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ADIABENE , district in the upper Tigris region. During most of the Hellenistic period Adiabene was a vassal kingdom within the Parthian Empire. From 36 to 60 c.e. Adiabene was ruled by Izates, son of King *Monobaz and Queen *Helena. By that time the small kingdom had attained a measure of power and influence within the Parthian Empire, and it was Izates who restored the deposed Parthian king Artabanus iii to his throne. For this, Izates was granted the extensive territory of Nisibis and its surroundings, and proceeded to play an important part in the dynastic struggles within Parthia after the death of Artabanus iii.

Before he became king, both Izates and his mother Helena had been converted to Judaism. As a youth, Izates had been sent to Charax Spasinu (capital of the kingdom of Charakene, between the Tigris and the Euphrates) and it was there that he came under the influence of a Jewish merchant named *Ananias. At the same time, Helena had been converted by another Jew, and when Izates returned to Adiabene he was determined to complete his own conversion by undergoing circumcision. Against the wishes of Helena and Ananias the rite was performed, for Izates had been convinced by another Jew, a Galilean named Eleazar, that failure to do so would be considered "the greatest offense against the law and thereby against God." This story, as it appears in Josephus (Ant., 20:34 ff.), bears an interesting resemblance to the account given in the Midrash (Gen. R. 46:11). Monobaz and Izates were sitting and reading the book of Genesis; when they came to the verse "ye shall be circumcised," they began to weep, and secretly had themselves circumcised. "When their mother learned of this she went and told their father: 'A sore has broken out on our sons' flesh, and the physician has ordered circumcision.'" The king then gave his consent to what had already been performed.

After their conversion the Adiabenian rulers were quick to establish strong ties with the Jews of Palestine. Appreciation of their generosity toward the population and the Temple is expressed in a variety of talmudic sources. "King Monobaz (older brother and successor to Izates) made of gold all the handles for the vessels used on the Day of Atonement. His mother Helena set a golden candlestick over the door of the Sanctuary. He also donated a golden tablet on which the paragraph of the Suspected Adulteress was written" (Yoma 3:10; cf. Tosef. ibid. 2:3; tjibid. 3:8, 41a; tbibid. 37a–b). Josephus reports that when Queen Helena visited Jerusalem (c. 46 c.e.) the journey greatly benefited the inhabitants, who were suffering from severe famine. Helena sent her attendants to Alexandria and Cyprus to procure grain and dried figs, which were distributed forthwith to the needy. "She left a very great name that will be famous forever among all our people for her benefaction. When her son Izates learned of the famine, he likewise sent a great sum of money to leaders of the Jerusalemites" (Jos., Ant., 20:49 ff.). The Mishnah (Naz. 3:6) connects Helena's pilgrimage to Palestine with a Nazarite vow she took. With regard to the famine, the Talmud relates that King Monobaz dissipated all his treasures and those of his ancestors in years of scarcity. When reproached by members of the court for squandering his money, Monobaz replied: "My fathers stored up below and I am storing up above," i.e., in heaven (bb 11a; see also Tosef. Pe'ah 4:18; tjibid. 1:1, 15b). This piety is praised in other sources as well. Although there is no need to affix a mezuzah to a temporary abode, "the house of King Monobaz used to do so when staying at a hostel, merely in remembrance of the mezuzah" (Tosef. Meg. 4:30; Men. 32b). While in Judea, Helena erected a large sukkah in Lydda for the Feast of Tabernacles, and it was frequented by the rabbis (Tosef. Suk. 1:1).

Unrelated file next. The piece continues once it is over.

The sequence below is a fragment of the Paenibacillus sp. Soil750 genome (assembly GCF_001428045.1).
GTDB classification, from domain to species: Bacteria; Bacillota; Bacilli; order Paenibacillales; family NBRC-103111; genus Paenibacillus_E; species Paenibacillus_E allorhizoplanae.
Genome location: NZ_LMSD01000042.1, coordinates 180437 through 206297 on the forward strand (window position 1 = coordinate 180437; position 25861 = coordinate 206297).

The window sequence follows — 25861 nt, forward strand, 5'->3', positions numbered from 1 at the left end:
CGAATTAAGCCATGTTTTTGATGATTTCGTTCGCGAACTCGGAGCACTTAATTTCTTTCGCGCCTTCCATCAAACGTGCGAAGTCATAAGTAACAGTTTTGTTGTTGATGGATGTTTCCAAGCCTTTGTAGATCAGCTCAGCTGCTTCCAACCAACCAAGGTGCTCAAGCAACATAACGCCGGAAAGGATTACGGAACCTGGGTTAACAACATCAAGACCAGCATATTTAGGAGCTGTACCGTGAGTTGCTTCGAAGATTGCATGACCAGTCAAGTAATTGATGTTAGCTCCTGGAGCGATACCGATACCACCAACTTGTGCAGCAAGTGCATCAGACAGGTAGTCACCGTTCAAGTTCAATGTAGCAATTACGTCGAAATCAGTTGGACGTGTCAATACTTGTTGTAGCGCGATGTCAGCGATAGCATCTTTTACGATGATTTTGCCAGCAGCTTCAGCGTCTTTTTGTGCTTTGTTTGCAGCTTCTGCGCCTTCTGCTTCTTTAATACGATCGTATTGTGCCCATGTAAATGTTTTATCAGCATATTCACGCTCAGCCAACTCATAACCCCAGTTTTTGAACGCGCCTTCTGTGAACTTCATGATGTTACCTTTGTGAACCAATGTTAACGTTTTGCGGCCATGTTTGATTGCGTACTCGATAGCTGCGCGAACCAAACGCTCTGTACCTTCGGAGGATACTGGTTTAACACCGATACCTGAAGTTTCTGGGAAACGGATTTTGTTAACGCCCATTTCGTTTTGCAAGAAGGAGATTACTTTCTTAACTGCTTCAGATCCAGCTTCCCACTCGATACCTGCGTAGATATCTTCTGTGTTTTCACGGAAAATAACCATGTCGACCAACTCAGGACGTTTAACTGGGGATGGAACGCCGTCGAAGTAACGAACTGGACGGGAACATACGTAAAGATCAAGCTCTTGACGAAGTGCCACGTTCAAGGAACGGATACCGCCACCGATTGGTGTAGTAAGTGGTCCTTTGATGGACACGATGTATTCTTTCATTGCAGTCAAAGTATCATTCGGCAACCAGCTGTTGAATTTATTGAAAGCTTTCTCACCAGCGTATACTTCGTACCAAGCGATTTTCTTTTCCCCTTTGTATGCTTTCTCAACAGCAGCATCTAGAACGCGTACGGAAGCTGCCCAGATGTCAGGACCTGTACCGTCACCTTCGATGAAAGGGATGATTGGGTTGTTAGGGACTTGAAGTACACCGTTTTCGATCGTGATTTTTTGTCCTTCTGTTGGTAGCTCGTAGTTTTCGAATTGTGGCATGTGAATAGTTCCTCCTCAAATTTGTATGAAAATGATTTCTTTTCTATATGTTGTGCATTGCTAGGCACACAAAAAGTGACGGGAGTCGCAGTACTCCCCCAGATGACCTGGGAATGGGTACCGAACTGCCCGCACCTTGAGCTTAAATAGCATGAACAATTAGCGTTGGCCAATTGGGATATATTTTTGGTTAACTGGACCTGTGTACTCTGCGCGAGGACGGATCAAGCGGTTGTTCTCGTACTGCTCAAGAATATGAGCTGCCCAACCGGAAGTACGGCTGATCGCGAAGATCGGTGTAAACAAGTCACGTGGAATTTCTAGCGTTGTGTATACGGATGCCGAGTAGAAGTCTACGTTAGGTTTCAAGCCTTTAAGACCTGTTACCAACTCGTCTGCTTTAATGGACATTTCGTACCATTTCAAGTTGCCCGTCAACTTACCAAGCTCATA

The allegiance of the Adiabenians to the Jewish State was again proved during the Roman War of 66–70 in which the royal family took an active part. Josephus comments that "in the Jewish ranks the most distinguished for valor were Monobaz and Cenedaeus, kinsmen of Monobaz, king of Adiabene" (Jos., Wars, 2:520).

By the late second century c.e., Judaism must have been firmly established in Adiabene. Christianity, which usually spread in existing Jewish communities, was accepted in Adiabene without difficulty.


Jos., index; selected bibliography in Josephus Works (Loeb Classics edition), 9 (1965), 586; see also Neusner, Babylonia, 1 (1965), 58–64; Schalit, in: asti, 4 (1965), 171 ff.

[Isaiah Gafni]